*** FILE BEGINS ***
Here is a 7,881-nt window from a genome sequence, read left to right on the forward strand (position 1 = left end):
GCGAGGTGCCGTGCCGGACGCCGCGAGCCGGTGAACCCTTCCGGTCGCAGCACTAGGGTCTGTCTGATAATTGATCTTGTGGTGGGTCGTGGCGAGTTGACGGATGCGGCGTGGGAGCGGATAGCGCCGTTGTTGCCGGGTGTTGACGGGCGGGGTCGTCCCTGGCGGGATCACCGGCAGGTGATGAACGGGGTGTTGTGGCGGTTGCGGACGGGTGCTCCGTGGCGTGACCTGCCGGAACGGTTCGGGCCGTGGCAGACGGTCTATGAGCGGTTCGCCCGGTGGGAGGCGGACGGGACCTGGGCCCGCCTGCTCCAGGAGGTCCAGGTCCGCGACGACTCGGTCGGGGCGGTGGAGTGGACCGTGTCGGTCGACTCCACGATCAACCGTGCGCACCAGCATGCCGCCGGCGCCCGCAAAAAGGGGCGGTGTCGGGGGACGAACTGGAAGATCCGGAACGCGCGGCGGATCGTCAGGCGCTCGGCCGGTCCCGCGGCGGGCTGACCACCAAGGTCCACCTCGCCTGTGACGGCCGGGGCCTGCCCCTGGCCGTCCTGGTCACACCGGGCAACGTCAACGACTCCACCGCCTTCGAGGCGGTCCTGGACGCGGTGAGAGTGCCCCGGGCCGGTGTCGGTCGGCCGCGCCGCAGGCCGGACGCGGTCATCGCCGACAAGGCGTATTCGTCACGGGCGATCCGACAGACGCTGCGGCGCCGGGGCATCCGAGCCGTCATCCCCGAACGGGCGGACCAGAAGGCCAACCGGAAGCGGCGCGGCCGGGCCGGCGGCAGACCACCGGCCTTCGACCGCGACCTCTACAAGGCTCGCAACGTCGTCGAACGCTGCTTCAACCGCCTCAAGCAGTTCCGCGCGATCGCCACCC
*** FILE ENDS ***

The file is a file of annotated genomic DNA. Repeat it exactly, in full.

Here is a 7,881-nt window from a genome sequence, read left to right on the forward strand (position 1 = left end):
GCGAGGTGCCGTGCCGGACGCCGCGAGCCGGTGAACCCTTCCGGTCGCAGCACTAGGGTCTGTCTGATAATTGATCTTGTGGTGGGTCGTGGCGAGTTGACGGATGCGGCGTGGGAGCGGATAGCGCCGTTGTTGCCGGGTGTTGACGGGCGGGGTCGTCCCTGGCGGGATCACCGGCAGGTGATGAACGGGGTGTTGTGGCGGTTGCGGACGGGTGCTCCGTGGCGTGACCTGCCGGAACGGTTCGGGCCGTGGCAGACGGTCTATGAGCGGTTCGCCCGGTGGGAGGCGGACGGGACCTGGGCCCGCCTGCTCCAGGAGGTCCAGGTCCGCGACGACTCGGTCGGGGCGGTGGAGTGGACCGTGTCGGTCGACTCCACGATCAACCGTGCGCACCAGCATGCCGCCGGCGCCCGCAAAAAGGGGCGGTGTCGGGGGACGAACTGGAAGATCCGGAACGCGCGGCGGATCGTCAGGCGCTCGGCCGGTCCCGCGGCGGGCTGACCACCAAGGTCCACCTCGCCTGTGACGGCCGGGGCCTGCCCCTGGCCGTCCTGGTCACACCGGGCAACGTCAACGACTCCACCGCCTTCGAGGCGGTCCTGGACGCGGTGAGAGTGCCCCGGGCCGGTGTCGGTCGGCCGCGCCGCAGGCCGGACGCGGTCATCGCCGACAAGGCGTATTCGTCACGGGCGATCCGACAGACGCTGCGGCGCCGGGGCATCCGAGCCGTCATCCCCGAACGGGCGGACCAGAAGGCCAACCGGAAGCGGCGCGGCCGGGCCGGCGGCAGACCACCGGCCTTCGACCGCGACCTCTACAAGGCTCGCAACGTCGTCGAACGCTGCTTCAACCGCCTCAAGCAGTTCCGCGCGATCGCCACCC